Would it be wise to create a date plantation with a large water reservoir near Masada, or would it harm one of Israel's most important tourist areas?
Parts of the unique Dead Sea environment remain unscathed, despite the declining level of the Dead Sea and the scarring of the landscape due to mining. Now, the proposed date plantation has sparked controversy among conservation agencies over the best way to preserve what is left.
Proposed by Kibbutz Ein Gedi, which lies north of Masada, the project envisages a date plantation and water reservoir in the area of the Tze'elim stream. The area is of importance due both to the water supply from the stream and the location's proximity to Masada, King Herod's ancient fortress, which was a refuge for the Jews who made a last stand against the Romans in the first century C.E.
The plantation would replace the kibbutz's previous date plantation, which was abandoned due to the prevalence of sinkholes close to the kibbutz. Ironically, the sinkholes are the result of the receding level of the Dead Sea, itself a consequence of the diversion of water that feeds the sea.
Ein Gedi received government funding for a new date farm and irrigation reservoir in compensation for the damage it had suffered and is proposing to build them near the Tze'elim stream, an area designated for agricultural use in the area's master plan.
Other interests, including the Dead Sea Works, a mineral producer, and the Dead Sea Preservation Government Company, which was set up to tackle the flooding of the hotel district along the Dead Sea's shores, are in favor of the plan. Both need the soil which would be extracted from the date plantation to prevent industrial pools from flooding. The kibbutz has reached an agreement with the Dead Sea Works to hold off planting dates until the required soil can be removed.
Approval of plans for the water reservoir, upon which the entire project depends, is currently pending before the southern district's planning and building committe.
The Society for the Protection of Nature in Israel (SPNI) opposes the plans for the reservoir, saying that other options should have been considered due to the importance of the site to the regional landscape. Concern has also been expressed by Guy Shalaf, a landscape architect who works with the Israel Nature and Parks Authority.
"A landscape analysis shows that the Tze'elim site is more sensitive to development than two other sites that were looked at," Shalaf wrote in an opinion submitted four years ago. "It would be preferable not to develop it without fully examining the other sites. In addition, it is also suggested that the reservoir not be located where it would be visible from Masada, which would mar the experience of visitors to the site."
According to Shai Tahnai, the SPNI's representative on the district planning committee, an alternative site exists in the area of the Rahaf stream. He also claims that the earth to reinforce the banks of the industrial pools is available from elsewhere. "And it is in keeping with the district [planning] committee's policy to halt digging in river beds due to the environmental sensitivity of this activity," he said.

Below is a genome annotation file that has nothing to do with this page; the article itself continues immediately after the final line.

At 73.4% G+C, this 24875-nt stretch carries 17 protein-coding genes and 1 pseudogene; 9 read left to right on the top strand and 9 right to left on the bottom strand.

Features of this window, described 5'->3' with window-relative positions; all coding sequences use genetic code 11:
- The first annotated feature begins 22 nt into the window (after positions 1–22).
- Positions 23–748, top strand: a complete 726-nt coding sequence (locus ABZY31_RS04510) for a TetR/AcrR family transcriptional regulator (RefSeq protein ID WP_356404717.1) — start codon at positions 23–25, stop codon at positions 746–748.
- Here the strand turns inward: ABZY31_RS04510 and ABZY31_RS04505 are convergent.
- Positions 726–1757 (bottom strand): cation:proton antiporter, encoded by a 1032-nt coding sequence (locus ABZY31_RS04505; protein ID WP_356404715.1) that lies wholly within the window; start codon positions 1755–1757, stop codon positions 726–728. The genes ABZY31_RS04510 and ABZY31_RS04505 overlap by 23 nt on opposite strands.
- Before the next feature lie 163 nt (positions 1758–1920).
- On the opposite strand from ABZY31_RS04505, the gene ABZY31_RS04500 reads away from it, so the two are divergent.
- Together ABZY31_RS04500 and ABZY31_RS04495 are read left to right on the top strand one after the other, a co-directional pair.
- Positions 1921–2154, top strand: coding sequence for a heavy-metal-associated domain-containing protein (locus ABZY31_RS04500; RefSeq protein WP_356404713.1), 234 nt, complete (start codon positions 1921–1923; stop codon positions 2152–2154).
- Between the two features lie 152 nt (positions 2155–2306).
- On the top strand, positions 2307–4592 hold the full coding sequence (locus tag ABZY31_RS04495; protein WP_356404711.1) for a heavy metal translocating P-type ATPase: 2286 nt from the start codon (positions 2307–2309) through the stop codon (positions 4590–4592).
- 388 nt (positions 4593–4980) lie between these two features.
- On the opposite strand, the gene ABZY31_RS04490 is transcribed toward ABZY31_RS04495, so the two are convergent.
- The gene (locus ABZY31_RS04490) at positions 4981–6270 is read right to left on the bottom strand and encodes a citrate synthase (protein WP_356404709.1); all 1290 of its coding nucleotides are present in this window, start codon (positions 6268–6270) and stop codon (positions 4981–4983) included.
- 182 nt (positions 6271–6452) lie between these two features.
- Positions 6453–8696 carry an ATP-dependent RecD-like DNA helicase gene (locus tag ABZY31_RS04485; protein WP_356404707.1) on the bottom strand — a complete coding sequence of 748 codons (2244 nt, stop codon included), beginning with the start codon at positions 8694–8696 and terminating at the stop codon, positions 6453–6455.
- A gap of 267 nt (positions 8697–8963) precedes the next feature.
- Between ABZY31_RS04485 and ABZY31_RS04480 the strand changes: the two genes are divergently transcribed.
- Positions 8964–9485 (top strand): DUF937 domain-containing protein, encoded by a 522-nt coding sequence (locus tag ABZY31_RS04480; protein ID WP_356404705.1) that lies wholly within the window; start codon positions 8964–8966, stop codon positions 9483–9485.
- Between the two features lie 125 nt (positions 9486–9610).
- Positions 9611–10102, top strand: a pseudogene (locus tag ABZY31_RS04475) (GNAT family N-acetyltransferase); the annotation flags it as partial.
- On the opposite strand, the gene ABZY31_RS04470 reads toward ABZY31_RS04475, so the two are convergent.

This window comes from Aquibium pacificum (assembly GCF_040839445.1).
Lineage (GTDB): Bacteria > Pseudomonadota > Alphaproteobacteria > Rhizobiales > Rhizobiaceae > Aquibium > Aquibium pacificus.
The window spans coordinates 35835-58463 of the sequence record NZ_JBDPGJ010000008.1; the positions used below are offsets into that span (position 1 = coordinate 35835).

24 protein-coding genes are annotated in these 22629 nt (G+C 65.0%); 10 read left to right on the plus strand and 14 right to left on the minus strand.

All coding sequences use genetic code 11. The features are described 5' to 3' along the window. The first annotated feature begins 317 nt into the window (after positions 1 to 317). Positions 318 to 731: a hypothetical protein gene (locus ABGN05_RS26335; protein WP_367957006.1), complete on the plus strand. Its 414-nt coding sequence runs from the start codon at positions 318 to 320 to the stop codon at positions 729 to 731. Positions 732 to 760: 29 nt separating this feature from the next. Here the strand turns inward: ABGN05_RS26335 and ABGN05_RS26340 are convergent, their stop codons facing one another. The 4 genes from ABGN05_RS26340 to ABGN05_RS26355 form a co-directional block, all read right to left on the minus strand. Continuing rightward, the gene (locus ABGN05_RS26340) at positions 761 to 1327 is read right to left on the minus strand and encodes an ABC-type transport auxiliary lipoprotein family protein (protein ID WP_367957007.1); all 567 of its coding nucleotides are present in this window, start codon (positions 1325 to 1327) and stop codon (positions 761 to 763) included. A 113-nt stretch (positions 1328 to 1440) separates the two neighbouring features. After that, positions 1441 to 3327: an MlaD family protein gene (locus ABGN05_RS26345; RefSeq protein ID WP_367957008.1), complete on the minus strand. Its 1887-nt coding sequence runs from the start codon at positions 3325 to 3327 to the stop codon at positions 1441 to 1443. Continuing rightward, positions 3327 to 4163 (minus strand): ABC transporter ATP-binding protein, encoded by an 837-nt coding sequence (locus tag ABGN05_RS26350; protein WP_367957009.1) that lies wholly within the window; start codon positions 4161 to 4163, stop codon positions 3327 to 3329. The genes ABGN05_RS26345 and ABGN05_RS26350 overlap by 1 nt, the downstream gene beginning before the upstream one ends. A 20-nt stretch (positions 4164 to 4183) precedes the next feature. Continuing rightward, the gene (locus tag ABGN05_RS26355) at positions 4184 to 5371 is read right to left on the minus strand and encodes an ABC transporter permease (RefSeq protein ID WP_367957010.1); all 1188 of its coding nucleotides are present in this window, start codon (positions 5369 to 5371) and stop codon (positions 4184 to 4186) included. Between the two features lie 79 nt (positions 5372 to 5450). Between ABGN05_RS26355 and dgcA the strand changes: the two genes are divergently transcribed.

Yehuda Roth, who is handling plans for the date plantation on behalf of the kibbutz, said Ein Gedi's members had been "emotionally prepared" to build the plantation in the area of the Rahaf stream, but the site was under the control of the Dead Sea Works and the Israel Lands Administration had refused to transfer use of the site to the kibbutz.
For their part, however, sources at the Dead Sea Works say putting the plantation in the area of the Tze'elim stream would be better for the environment. It is preferable, they say, to extract earth at a site that is designated as agricultural land on the master plan, rather than causing damage to the landscape elsewhere.
The parks authority's southern district director, Raviv Shapira, also supports the proposed location near the Tze'elim stream, saying that the kibbutz had already been dissuaded from developing a nearby site that was more environmentally sensitive. "They will develop the plantation further east, where there was already damage to the landscape, whereas the western site will be turned into a nature reserve," he said.
"The plan is for the date plantation and reservoir to be as invisible as possible," Shapira added. "We presented the plan to the people at the Society for the Protection of Nature in Israel and they supported it."
The SPNI's Tahnai acknowledges that his organization did not oppose the plan initially, "but we changed our position after understanding that there were other options. We think it involves real harm to the landscape. In the past, an Israel Electric Corporation facility was built there and then too they argued that it wouldn't affect the landscape. But it doesn't involve just the facility; there are also the electricity lines that lead to it. It will be the same with the reservoir because there will be other facilities connected to it and all of this will change the landscape."
The southern district planning committee ultimately decided on an additional investigation into the impact of the Ein Gedi project on the environment and the landscape. But it has not required that other alternatives be considered. This means that the committee will only reject the current plans if it is convinced that building the reservoir would cause particularly serious damage to the environment and the landscape.